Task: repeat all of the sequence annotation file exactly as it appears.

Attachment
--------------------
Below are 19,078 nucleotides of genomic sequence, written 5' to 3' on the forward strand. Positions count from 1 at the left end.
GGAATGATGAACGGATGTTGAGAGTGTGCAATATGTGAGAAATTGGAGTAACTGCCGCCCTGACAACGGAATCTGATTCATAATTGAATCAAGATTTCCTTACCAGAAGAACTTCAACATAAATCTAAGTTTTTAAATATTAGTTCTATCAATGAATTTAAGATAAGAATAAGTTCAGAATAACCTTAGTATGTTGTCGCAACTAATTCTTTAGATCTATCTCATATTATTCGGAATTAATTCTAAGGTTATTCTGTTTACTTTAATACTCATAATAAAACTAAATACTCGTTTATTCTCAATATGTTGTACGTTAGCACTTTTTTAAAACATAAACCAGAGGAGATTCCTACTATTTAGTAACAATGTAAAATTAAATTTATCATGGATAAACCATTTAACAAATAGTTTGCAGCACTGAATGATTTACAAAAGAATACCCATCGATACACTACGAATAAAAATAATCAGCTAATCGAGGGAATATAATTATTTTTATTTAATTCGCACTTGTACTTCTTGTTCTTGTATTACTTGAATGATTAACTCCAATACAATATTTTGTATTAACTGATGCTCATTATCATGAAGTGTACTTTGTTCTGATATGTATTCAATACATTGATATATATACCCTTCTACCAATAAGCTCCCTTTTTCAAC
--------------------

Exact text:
Below are 19,078 nucleotides of genomic sequence, written 5' to 3' on the forward strand. Positions count from 1 at the left end.
GGAATGATGAACGGATGTTGAGAGTGTGCAATATGTGAGAAATTGGAGTAACTGCCGCCCTGACAACGGAATCTGATTCATAATTGAATCAAGATTTCCTTACCAGAAGAACTTCAACATAAATCTAAGTTTTTAAATATTAGTTCTATCAATGAATTTAAGATAAGAATAAGTTCAGAATAACCTTAGTATGTTGTCGCAACTAATTCTTTAGATCTATCTCATATTATTCGGAATTAATTCTAAGGTTATTCTGTTTACTTTAATACTCATAATAAAACTAAATACTCGTTTATTCTCAATATGTTGTACGTTAGCACTTTTTTAAAACATAAACCAGAGGAGATTCCTACTATTTAGTAACAATGTAAAATTAAATTTATCATGGATAAACCATTTAACAAATAGTTTGCAGCACTGAATGATTTACAAAAGAATACCCATCGATACACTACGAATAAAAATAATCAGCTAATCGAGGGAATATAATTATTTTTATTTAATTCGCACTTGTACTTCTTGTTCTTGTATTACTTGAATGATTAACTCCAATACAATATTTTGTATTAACTGATGCTCATTATCATGAAGTGTACTTTGTTCTGATATGTATTCAATACATTGATATATATACCCTTCTACCAATAAGCTCCCTTTTTCAAC